“Today state lawmakers put a price on the life of our children. They put a price on the life of our parents and grandparents. They put a price on the life of the weak, the paralyzed, the neglected — all under the guise of economic development,” Senator Eric Stewart of Belvidere said.

FACTS:

Caps on jury awards was Haslam’s pet project, perhaps because his multi-million dollar business is tied up in a lawsuit stemming from a citizen being killed at a Pilot gas station owned by the governor. [WSMV.com, 3/2/11]

Under Haslam leadership, the unemployment rate jumped in June for a third straight month. [wrcbtv.com, 6/16/11]

 

Teacher Appreciation

Wednesday, May 4th, 2011

This week Republican lawmakers in Tennessee moved one step closer to silencing the voice of teachers — but they also took one step back.

Radical Republicans in the Senate passed a plan to do away with collective bargaining, banning teachers from advocating for instruction prep time, reasonable class sizes and more one-on-one instruction.

Sen. HerronBut the plan stalled Tuesday in a House committee. Now we have a chance to protect teachers’ rights and keep radical Republicans from setting our schools back four decades. We need to act fast.

Click here to call or email members of the House Education Committee. Tell them “collective bargaining works for Tennessee students!”

It’s a sad irony that attacks on educators come during Teacher Appreciation Week, a time when we should be honoring those who educate and inspire our youth.

Show teachers your appreciation by calling or emailing the House Education Committee and ask them to vote to protect teachers’ rights.

Many Tennesseans are shocked that their Republican representatives would work to weaken teachers’ rights and privatize education.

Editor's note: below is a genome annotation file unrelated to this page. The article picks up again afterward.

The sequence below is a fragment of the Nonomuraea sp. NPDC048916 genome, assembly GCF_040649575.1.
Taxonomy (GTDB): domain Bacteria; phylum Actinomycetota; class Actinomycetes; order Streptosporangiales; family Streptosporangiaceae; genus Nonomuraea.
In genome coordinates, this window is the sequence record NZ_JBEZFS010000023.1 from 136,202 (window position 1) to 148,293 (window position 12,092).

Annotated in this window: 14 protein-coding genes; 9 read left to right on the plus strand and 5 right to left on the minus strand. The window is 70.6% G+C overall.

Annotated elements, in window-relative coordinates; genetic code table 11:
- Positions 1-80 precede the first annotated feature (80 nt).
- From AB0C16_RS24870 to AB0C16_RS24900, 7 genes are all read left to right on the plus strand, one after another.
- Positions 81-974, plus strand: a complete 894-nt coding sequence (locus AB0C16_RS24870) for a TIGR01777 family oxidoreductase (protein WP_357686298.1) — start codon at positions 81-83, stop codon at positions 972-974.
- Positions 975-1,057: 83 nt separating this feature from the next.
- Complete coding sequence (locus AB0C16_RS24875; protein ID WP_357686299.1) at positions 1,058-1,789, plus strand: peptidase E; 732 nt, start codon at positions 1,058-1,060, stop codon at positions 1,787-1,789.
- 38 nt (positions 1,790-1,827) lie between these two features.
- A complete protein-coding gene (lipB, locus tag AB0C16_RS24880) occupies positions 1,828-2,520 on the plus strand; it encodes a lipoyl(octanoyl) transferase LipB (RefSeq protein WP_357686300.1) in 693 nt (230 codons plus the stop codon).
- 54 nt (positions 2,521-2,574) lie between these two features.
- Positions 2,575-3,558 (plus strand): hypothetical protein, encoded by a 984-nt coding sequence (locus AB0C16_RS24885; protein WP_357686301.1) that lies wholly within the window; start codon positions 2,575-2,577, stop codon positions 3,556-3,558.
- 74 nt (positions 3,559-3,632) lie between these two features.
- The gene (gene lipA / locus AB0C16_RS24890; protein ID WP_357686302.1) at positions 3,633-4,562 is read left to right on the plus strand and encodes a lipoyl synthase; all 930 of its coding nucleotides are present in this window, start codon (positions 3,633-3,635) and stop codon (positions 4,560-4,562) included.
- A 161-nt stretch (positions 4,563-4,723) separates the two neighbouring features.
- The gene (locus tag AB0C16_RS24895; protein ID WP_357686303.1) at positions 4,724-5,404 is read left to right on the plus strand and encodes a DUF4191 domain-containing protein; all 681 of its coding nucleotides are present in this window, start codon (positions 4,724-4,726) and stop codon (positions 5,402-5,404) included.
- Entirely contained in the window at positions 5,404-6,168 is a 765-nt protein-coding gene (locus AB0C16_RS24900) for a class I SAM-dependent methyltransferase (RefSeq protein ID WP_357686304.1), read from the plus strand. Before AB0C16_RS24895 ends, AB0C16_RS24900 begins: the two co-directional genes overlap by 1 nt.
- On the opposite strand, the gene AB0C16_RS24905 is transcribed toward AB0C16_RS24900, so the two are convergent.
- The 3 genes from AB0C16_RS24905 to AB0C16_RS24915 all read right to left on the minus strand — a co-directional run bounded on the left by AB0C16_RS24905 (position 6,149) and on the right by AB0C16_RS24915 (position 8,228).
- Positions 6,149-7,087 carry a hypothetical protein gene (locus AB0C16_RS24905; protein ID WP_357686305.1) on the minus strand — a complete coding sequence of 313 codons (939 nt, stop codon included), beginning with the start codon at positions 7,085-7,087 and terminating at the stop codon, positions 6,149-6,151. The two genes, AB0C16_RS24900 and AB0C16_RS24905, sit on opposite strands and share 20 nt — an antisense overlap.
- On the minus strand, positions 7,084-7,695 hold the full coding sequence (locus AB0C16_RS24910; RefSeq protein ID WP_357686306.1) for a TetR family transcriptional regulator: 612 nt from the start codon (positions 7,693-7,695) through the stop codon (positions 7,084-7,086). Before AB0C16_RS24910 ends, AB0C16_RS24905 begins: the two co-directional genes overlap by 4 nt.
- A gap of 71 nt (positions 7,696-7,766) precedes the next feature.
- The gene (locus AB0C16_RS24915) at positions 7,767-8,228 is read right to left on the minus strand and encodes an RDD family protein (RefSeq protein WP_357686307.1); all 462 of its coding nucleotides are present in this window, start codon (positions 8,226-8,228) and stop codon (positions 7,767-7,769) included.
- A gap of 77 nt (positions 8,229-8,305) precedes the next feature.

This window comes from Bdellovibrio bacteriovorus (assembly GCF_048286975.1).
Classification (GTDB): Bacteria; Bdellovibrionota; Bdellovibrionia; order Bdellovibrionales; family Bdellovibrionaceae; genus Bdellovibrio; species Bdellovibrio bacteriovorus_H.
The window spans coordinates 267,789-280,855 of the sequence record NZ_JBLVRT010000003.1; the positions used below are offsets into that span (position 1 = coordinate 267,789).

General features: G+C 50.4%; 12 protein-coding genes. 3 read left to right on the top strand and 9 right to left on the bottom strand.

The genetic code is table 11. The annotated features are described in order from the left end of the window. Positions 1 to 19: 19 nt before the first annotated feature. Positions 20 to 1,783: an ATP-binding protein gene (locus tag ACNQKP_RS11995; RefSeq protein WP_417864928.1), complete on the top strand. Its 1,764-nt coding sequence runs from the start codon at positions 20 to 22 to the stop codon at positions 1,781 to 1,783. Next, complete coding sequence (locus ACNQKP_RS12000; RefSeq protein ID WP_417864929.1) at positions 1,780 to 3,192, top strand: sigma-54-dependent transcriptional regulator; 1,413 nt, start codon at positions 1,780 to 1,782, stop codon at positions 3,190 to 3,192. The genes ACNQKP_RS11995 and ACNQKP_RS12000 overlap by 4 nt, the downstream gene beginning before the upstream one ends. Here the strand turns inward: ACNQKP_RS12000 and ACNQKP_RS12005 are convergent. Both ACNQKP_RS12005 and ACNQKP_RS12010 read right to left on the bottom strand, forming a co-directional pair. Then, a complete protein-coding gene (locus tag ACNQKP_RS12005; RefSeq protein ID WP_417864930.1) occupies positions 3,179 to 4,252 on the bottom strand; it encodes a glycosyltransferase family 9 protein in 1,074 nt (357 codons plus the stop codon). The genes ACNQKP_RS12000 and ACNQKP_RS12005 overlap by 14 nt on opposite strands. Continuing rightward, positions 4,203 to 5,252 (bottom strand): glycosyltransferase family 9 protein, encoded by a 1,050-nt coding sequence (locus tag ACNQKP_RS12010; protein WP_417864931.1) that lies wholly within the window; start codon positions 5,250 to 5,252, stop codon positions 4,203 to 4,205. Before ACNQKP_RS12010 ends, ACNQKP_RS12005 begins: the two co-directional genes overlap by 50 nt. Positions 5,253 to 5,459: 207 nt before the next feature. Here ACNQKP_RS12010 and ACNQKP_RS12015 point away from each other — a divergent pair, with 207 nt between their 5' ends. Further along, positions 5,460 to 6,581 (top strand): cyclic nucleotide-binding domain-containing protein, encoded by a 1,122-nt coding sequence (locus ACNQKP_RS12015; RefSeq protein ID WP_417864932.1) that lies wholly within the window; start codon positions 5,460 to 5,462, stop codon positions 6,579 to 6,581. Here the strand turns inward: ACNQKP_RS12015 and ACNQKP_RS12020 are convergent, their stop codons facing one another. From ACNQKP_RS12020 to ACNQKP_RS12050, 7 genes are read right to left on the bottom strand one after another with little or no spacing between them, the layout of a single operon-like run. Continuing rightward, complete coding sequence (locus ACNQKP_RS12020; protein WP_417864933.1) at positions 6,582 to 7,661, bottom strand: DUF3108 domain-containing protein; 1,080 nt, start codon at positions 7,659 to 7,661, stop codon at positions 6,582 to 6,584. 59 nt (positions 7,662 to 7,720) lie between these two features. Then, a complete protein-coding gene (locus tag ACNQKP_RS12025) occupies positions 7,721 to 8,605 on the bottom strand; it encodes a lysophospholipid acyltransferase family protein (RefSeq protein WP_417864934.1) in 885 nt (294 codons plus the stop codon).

During impassioned speeches on Monday, Sens. Andy Berke, Roy Herron, Lowe Finney and Eric Stewart stood up for teachers and stood up for what is right.

Their words are encouraging and, after you call the House Education Committee, we want you to see what our senators said:

Sen. Andy Berke, District 10:

“We advance student achievement when we work together with teachers and stakeholders toward a common purpose, not when we attack them.”

Sen. Roy Herron, District 24:

There are things we need to do in education and all of them revolve around good quality teachers… For the life of me, I cannot see how taking away teachers’ voices on important issues encourages people to go into teaching.”

Sen. Lowe Finney, District 27:

“Ladies and gentlemen, we ought to be about the business of making teachers our partners because it’s going to affect those students who sit in that classroom.”

Sen. Eric Stewart, District 14:

“Teachers are expected to reach goals that are unattainable with resources that are often inadequate, but the miracle is most times they accomplish the impossible.”